Per Caritatem

Gadamer As Walter Lammi explains, Gadamer altered his predecessors’ notion of “horizon” in significant ways.[1] Working in the tradition of phenomenology, Gadamer was of course influenced by Husserl, as well as Heidegger.  Regarding the term “horizon,” Gadamer mentions explicitly his debt to Husserl.  The concept of “horizon,” however, did not originate with Husserl but can be traced back to Nietzsche.  We should stress up front that in each of these philosophers, the term “horizon” means something different.  For example, according to Gadamer’s interpretation of Nietzsche, horizon is a “limiting concept in that human beings cannot see beyond their historical or cultural horizons” (493).  For Nietzsche, it is crucial that we embrace the fact of our limited horizons; yet, in doing so, we ultimately land in despair, as we can no longer hope to find any ultimate meaning in an absolute sense.  “Historicism for Nietzsche is a great but life-destroying truth because it takes away our ability to believe absolutely in anything” (494).  (N.b., Lammi states in footnote 48 that Gadamer’s interpretation of Nietzsche is problematic; nonetheless, Gadamer’s dynamic concept of horizon is on target.  The contents of this footnote appear in my post as note 2).

Husserl also utilizes the concept of “horizon”; however, his focus is not on horizon as a limiting concept, locking us into our diverse cultural-historical frameworks.  Instead, Husserl’s understanding of horizon is much more fluid, and his focus is on the inner experience of time-consciousness, where “the horizons of one experience flow into those of another so that in the continuum of experiences there is a constant flux of horizons” (494).   Gadamer comes along, takes the insights of Nietzsche and Husserl, and formulates his own notion of horizon for the purposes of his  hermeneutical project.  Rejecting what he understands as Nietzsche’s closed-horizon view and accepting Husserl’s less-staticized conception, Gadamer, in essence, offers a fundamental critique of Nietzsche (or what he understands as Nietzsche’s position), while de-subjectivizing Husserl.  As Lammi explains,

On the one hand Gadamer, like Nietzsche, understands “horizon” to denote the finite limitations of any particular perspective at any particular time [TM, 269].  However, he interprets Nietzsche as believing that a horizon can be simply “closed,” which in Gadamer’s judgment constitutes a “romantic reflection, a kind of Robinson Crusoe dream,” [Ibid., 271] because just as no individual exists without others, no cultural or historical horizon exists in static and total isolation from others.[2] Horizons, most particularly the horizon of the past that we call “tradition,” are always in motion just as human life is always in motion [Ibid., 217].  There is no historical consciousness in the sense of Nietzsche’s “historicist insight” that sets the horizons into motion; all historical consciousness does is make that motion aware of itself [Ibid., 271].  The awareness that our horizons are fluid, rather than teaching that nothing is true, makes it possible to find new truths-to “expand our horizons,” as the saying has it. Thus the self-awareness of historical consciousness, far from being a “deadly truth” about the relativity of all values, is for Gadamer the key for reaching beyond or behind a given horizon to confront the possibility that there is truth to be learned from the past. “I am convinced of the fact that, quite simply, we can learn from the classics,” Gadamer concludes [Ibid.,490] (494-95).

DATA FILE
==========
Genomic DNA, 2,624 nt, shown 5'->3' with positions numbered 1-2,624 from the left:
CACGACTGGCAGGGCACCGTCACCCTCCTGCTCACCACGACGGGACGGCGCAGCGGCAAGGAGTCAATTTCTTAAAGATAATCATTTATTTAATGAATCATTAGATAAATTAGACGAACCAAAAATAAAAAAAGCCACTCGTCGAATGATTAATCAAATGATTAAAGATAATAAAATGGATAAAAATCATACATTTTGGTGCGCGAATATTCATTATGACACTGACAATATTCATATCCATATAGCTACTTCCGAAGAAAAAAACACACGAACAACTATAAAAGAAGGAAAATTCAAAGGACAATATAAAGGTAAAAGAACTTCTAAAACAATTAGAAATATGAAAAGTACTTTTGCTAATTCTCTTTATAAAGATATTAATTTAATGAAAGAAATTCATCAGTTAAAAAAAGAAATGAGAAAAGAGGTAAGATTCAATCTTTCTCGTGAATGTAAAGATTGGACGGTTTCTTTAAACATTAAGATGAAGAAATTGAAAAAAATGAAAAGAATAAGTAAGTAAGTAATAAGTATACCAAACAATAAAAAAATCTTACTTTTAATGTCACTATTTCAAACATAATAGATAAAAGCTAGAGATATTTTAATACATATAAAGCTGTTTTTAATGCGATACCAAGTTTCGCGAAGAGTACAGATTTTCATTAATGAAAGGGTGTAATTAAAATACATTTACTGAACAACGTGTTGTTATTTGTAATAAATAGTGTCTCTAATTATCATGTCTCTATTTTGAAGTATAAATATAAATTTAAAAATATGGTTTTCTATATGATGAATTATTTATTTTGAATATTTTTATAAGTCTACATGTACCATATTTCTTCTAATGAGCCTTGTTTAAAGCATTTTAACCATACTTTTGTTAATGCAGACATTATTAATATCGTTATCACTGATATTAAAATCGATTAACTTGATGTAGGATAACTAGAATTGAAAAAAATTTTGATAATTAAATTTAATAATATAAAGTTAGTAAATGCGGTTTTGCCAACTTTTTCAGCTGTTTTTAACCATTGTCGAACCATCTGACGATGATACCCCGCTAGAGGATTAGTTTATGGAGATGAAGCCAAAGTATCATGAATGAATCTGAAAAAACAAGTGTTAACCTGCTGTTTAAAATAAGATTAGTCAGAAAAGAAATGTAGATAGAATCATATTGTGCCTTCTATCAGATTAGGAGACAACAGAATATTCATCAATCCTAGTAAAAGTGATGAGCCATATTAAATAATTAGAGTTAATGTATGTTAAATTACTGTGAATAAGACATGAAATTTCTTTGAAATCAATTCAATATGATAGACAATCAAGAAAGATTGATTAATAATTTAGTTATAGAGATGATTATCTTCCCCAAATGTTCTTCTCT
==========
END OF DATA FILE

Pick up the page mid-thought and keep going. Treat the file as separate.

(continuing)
Gadamer wholeheartedly agrees with the aspect of Nietzsche’s historicist claim which emphasizes our finitude and the fact that our knowledge of our world and ourselves always remains partial and limited.  Yet, Gadamer believes that Nietzsche’s historicism “fails to understand temporal distance as a positive aid to discovering which is the way Gadamer understands the interpreter’s hermeneutical situation once it is brought to self-consciousness”  (495).

Notes


[1] Walter Lammi, “Hans-Georg Gadamer’s ‘Correction’ of Heidegger,” Journal of the History of Ideas 52:3 (1991):  487-507.

[2] Gadamer’s interpretation of Nietzsche is problematic on this point. Whether or not his critique is on target, however, Gadamer’s positive argument for the dynamic concept of “horizon” remains cogent.


4 Responses so far

Hello Cynthia,

Hermeneutics is not my speciality. But I do wonder how you would read the younger Nietzsche in “On the Use and Disuse of History for Life”. You mention his instruction that we embrace the limited horizons. Yet he doesn’t seem to like this in the work I mention. What do you think?


Hi Matthew,

I’m not exactly sure that I understand what you are asking, but I start the dialogue and you can give me more details as we go. Keep in mind that in the current post on Gadamer, Lammi questions Gadamer’s interpretation of Nietzsche. Would you be more specific as to what you see in the work that you reference (by Nietzsche) that is in conflict with the idea of limited, partial horizons?

Best wishes,
Cynthia


I was looking where you said the following:
“For Nietzsche, it is crucial that we embrace the fact of our limited horizons; yet, in doing so, we ultimately land in despair, as we can no longer hope to find any ultimate meaning in an absolute sense”.
Now, I don’t know who is speaking here in the end. And I am not familiar with Lammi’s work so as to make a comment there. I simply have a question as to how you would understand Nietzsche on horizon’s in “On the Use and Disuse”. Does the above comment apply? Or does he understand horizon differently? Or should I say does he accept talk of horizons?

I appreciate your help. Thank you.


I am teaching in Cyprus, Nietzsche argues horizon in Will rur Macht.